Thursday, June 3, 2010

Almost Perfect

But the Lord said to me, “My grace is sufficient for you, for my power is made perfect in weakness.”
II Corinthians 12:9

Everyone is talking about Armando Galarraga’s (almost) perfect game.

It would have been a perfect game if the umpire had not blown the call on what should have been the final out. Even the umpire was in tears, after he watched the replay and concluded that he had missed it. Later he hugged the pitcher and apologized. He said that he had missed the most important call of his career.

I am thinking of another almost perfect game, almost exactly thirty-one years ago, on May 26, 1959. Harvey Haddix pitched twelve perfect innings and then lost in the thirteenth. At the end of nine innings, the score was 0-0. Lew Burdette, pitching for the Milwaukee Braves had given up twelve hits, but still had a shut-out. Haddix was perfect.

In the thirteenth inning, one runner reached on an error, but the no-hitter was still intact. Then Henry Aaron walked. Still a no-hitter. Then Joe Adcock hit a home-run. No more no-hitter, no more shut-out. The game should have ended 3-0, but Aaron thought the home run was a ground rule double, and he left the base paths and headed for the dugout. Adcock, running with his dead down, passed Aaron and touched home plate. Both Aaron and Adcock were called out and the game ended 1-0. The game went from perfection to chaos in an instant.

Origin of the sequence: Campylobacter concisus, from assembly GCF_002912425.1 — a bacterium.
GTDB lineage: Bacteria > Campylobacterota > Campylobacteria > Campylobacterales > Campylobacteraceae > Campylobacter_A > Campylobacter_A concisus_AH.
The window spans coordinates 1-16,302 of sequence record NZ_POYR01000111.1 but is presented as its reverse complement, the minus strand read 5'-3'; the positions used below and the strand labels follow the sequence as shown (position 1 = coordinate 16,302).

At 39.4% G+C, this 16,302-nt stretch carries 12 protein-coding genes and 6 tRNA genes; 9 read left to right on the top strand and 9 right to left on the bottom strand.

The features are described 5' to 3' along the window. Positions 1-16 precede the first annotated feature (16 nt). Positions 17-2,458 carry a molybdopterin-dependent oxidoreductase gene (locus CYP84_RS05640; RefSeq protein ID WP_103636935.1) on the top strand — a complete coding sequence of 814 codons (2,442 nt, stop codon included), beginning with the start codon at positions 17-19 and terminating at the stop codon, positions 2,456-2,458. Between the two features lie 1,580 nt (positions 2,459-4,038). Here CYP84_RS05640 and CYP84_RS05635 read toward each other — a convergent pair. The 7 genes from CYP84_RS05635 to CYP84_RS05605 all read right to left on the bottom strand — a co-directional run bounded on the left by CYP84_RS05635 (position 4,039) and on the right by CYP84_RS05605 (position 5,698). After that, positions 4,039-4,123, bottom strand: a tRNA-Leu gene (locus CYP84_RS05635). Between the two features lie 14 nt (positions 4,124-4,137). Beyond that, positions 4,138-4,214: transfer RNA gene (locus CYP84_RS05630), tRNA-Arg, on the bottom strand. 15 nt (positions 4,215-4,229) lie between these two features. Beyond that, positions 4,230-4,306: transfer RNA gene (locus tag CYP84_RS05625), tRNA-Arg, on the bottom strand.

Galarraga is not the first pitcher to lose a perfect game with two outs in the ninth inning. In 2001 it happened to Mike Mussina (Yankees-Red Sox) and over the years there have been many.

Everyone, including the umpire, thinks it was a bad call.

I’m not so sure. Having seen it replayed over and over, I think it’s closer than people think. Looking from behind the first baseman, it looks like it’s not even close. But from the other side, I’m not so sure. The ball hits the glove and then rolls around. It makes a complete circle. Or so it seemed to me. And I’m not sure where the runner’s foot was when the ball stopped rolling.

If we went back over all those other “perfect” games, my guess is that we would find a lot of things that were less than perfect. We would find many times when balls were called strikes. But they were earlier in the game and maybe they weren’t third strikes, so they were forgotten.

Real perfection does not belong to us. It only belongs to God.

That’s not much comfort to Armando Galarraga, who was gracious in his disappointment. But it is till a good lesson for the rest of us.

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